Environmental Issues the US National Parks are facing today

Experience Glacier National Park

Experience Glacier National Park, Montana

Have you ever been to a National Park in the United States? If not, you sure are missing out on the magnificent, breathtaking views. But, unfortunately, as a repercussion of our bad environmental habits, these National Parks are at severe risk of being destroyed in the future. These habits include: climate change, increases in water demand, air pollution, and adjacent development, just to name a few.


Climate change is being perceived through global warming. Glaciers may melt away as they are at Glacier National Park in Montana. Also, fire seasons may grow in length and severity, shifting landscapes.

Water is becoming an issue as increasing human demands shrink supplies on which aquatic species depend.

An example of the air pollution these National Parks are facing is at the Great Smoky Mountains National Park. The Park didn’t get its name for its smog, but it is one of many parks seriously affected by the problem. At Great Smoky, power plant and industrial emissions are blown by winds to the Southern Appalachians and trapped there by the mountains.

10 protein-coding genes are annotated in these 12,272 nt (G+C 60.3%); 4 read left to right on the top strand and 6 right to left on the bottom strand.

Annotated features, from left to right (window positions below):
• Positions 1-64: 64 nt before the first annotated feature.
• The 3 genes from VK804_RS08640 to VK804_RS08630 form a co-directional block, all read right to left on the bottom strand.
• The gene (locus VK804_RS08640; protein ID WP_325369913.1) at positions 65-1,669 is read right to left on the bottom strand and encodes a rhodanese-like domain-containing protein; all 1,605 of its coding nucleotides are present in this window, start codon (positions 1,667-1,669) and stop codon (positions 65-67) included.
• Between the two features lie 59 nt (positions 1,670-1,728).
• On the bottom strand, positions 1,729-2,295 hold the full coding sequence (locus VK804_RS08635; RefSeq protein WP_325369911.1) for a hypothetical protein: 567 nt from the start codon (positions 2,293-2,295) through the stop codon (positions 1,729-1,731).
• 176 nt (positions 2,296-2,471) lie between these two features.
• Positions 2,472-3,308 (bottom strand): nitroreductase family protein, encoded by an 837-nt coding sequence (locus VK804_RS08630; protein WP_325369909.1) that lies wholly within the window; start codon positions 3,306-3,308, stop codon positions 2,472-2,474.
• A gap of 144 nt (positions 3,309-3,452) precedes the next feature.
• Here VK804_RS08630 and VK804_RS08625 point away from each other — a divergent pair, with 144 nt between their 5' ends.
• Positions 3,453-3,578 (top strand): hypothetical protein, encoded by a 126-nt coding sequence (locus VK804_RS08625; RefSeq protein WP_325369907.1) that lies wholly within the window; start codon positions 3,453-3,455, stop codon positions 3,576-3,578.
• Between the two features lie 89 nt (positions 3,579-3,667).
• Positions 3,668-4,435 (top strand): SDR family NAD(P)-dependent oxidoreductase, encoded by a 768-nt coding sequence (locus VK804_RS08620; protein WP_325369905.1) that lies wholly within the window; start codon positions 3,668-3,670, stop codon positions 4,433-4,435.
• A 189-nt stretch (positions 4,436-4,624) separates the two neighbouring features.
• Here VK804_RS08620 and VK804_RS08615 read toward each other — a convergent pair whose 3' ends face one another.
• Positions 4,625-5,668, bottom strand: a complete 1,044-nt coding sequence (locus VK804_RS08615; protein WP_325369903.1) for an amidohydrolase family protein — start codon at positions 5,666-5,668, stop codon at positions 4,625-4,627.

Olympic National Park Washington

Adjacent development problems are showing through housing developments and industrial sights, etc.

If we don’t take action soon, not only with the intent to help National Parks, but also the universe, we won’t ever be able to experience the enchanting beauty of these sights again.

What are ways we can help?

  • Reduce your use of petroleum, whether that entails buying an electric car, switching from a gas to electric stove or just walking or riding your bike to your destinations.
  • Say no to bottled water, and start using a canteen or water bottle.
  • Save energy by washing your clothes in cold water instead of hot.

Become active in the fight to prevent the destruction of the National Parks. Also, you can visit http://www.doyourpartparks.org/ to learn more.

~ Cheyenne Caraway